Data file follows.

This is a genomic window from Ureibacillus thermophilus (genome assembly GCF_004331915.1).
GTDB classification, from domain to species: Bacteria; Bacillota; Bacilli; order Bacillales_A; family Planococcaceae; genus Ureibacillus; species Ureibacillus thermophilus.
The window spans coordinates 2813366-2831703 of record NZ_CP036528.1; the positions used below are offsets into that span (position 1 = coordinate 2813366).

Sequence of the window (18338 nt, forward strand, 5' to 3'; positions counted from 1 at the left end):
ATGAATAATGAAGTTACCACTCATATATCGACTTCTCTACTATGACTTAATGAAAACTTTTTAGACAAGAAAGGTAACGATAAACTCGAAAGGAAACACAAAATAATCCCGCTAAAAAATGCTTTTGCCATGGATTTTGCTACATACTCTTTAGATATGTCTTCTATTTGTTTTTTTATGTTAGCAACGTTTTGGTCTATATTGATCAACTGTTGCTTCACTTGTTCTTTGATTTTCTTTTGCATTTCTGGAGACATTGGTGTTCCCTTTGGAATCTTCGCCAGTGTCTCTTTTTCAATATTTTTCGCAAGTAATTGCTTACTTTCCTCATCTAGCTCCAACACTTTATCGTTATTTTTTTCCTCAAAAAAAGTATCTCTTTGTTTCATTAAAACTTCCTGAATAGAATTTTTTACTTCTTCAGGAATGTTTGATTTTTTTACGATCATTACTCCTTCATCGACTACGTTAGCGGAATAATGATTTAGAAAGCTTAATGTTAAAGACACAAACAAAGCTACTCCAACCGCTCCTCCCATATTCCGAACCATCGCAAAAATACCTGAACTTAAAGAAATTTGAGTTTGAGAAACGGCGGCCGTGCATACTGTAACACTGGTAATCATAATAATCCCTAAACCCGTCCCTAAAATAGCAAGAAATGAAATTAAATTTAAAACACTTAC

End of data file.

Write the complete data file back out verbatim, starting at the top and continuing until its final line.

This is a genomic window from Ureibacillus thermophilus (genome assembly GCF_004331915.1).
GTDB classification, from domain to species: Bacteria; Bacillota; Bacilli; order Bacillales_A; family Planococcaceae; genus Ureibacillus; species Ureibacillus thermophilus.
The window spans coordinates 2813366-2831703 of record NZ_CP036528.1; the positions used below are offsets into that span (position 1 = coordinate 2813366).

Sequence of the window (18338 nt, forward strand, 5' to 3'; positions counted from 1 at the left end):
ATGAATAATGAAGTTACCACTCATATATCGACTTCTCTACTATGACTTAATGAAAACTTTTTAGACAAGAAAGGTAACGATAAACTCGAAAGGAAACACAAAATAATCCCGCTAAAAAATGCTTTTGCCATGGATTTTGCTACATACTCTTTAGATATGTCTTCTATTTGTTTTTTTATGTTAGCAACGTTTTGGTCTATATTGATCAACTGTTGCTTCACTTGTTCTTTGATTTTCTTTTGCATTTCTGGAGACATTGGTGTTCCCTTTGGAATCTTCGCCAGTGTCTCTTTTTCAATATTTTTCGCAAGTAATTGCTTACTTTCCTCATCTAGCTCCAACACTTTATCGTTATTTTTTTCCTCAAAAAAAGTATCTCTTTGTTTCATTAAAACTTCCTGAATAGAATTTTTTACTTCTTCAGGAATGTTTGATTTTTTTACGATCATTACTCCTTCATCGACTACGTTAGCGGAATAATGATTTAGAAAGCTTAATGTTAAAGACACAAACAAAGCTACTCCAACCGCTCCTCCCATATTCCGAACCATCGCAAAAATACCTGAACTTAAAGAAATTTGAGTTTGAGAAACGGCGGCCGTGCATACTGTAACACTGGTAATCATAATAATCCCTAAACCCGTCCCTAAAATAGCAAGAAATGAAATTAAATTTAAAACACTTAC